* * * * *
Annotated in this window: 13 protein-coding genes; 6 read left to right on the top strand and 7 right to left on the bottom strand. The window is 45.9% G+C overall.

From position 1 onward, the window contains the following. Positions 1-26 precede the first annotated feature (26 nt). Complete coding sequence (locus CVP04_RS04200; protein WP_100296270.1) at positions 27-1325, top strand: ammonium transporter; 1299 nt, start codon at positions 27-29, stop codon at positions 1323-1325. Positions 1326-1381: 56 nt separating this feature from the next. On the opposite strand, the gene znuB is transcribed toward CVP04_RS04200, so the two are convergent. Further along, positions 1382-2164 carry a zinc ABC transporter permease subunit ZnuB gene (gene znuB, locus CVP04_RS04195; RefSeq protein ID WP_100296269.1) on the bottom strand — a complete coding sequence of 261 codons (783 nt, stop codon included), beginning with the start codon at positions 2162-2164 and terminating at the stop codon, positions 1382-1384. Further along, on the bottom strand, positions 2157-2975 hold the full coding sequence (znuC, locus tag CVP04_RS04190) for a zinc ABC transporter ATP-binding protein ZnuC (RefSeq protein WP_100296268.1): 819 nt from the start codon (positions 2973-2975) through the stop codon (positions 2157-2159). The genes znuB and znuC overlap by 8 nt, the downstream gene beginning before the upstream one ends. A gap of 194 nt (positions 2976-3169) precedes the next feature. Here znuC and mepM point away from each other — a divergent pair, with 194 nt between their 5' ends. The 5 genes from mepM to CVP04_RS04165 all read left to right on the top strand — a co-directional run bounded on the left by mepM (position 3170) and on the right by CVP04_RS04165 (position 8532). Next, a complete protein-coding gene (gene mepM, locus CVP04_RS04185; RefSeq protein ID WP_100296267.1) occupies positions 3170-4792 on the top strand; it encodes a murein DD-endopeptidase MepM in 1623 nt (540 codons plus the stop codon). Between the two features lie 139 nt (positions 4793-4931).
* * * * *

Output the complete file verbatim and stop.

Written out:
Annotated in this window: 13 protein-coding genes; 6 read left to right on the top strand and 7 right to left on the bottom strand. The window is 45.9% G+C overall.

From position 1 onward, the window contains the following. Positions 1-26 precede the first annotated feature (26 nt). Complete coding sequence (locus CVP04_RS04200; protein WP_100296270.1) at positions 27-1325, top strand: ammonium transporter; 1299 nt, start codon at positions 27-29, stop codon at positions 1323-1325. Positions 1326-1381: 56 nt separating this feature from the next. On the opposite strand, the gene znuB is transcribed toward CVP04_RS04200, so the two are convergent. Further along, positions 1382-2164 carry a zinc ABC transporter permease subunit ZnuB gene (gene znuB, locus CVP04_RS04195; RefSeq protein ID WP_100296269.1) on the bottom strand — a complete coding sequence of 261 codons (783 nt, stop codon included), beginning with the start codon at positions 2162-2164 and terminating at the stop codon, positions 1382-1384. Further along, on the bottom strand, positions 2157-2975 hold the full coding sequence (znuC, locus tag CVP04_RS04190) for a zinc ABC transporter ATP-binding protein ZnuC (RefSeq protein WP_100296268.1): 819 nt from the start codon (positions 2973-2975) through the stop codon (positions 2157-2159). The genes znuB and znuC overlap by 8 nt, the downstream gene beginning before the upstream one ends. A gap of 194 nt (positions 2976-3169) precedes the next feature. Here znuC and mepM point away from each other — a divergent pair, with 194 nt between their 5' ends. The 5 genes from mepM to CVP04_RS04165 all read left to right on the top strand — a co-directional run bounded on the left by mepM (position 3170) and on the right by CVP04_RS04165 (position 8532). Next, a complete protein-coding gene (gene mepM, locus CVP04_RS04185; RefSeq protein ID WP_100296267.1) occupies positions 3170-4792 on the top strand; it encodes a murein DD-endopeptidase MepM in 1623 nt (540 codons plus the stop codon). Between the two features lie 139 nt (positions 4793-4931).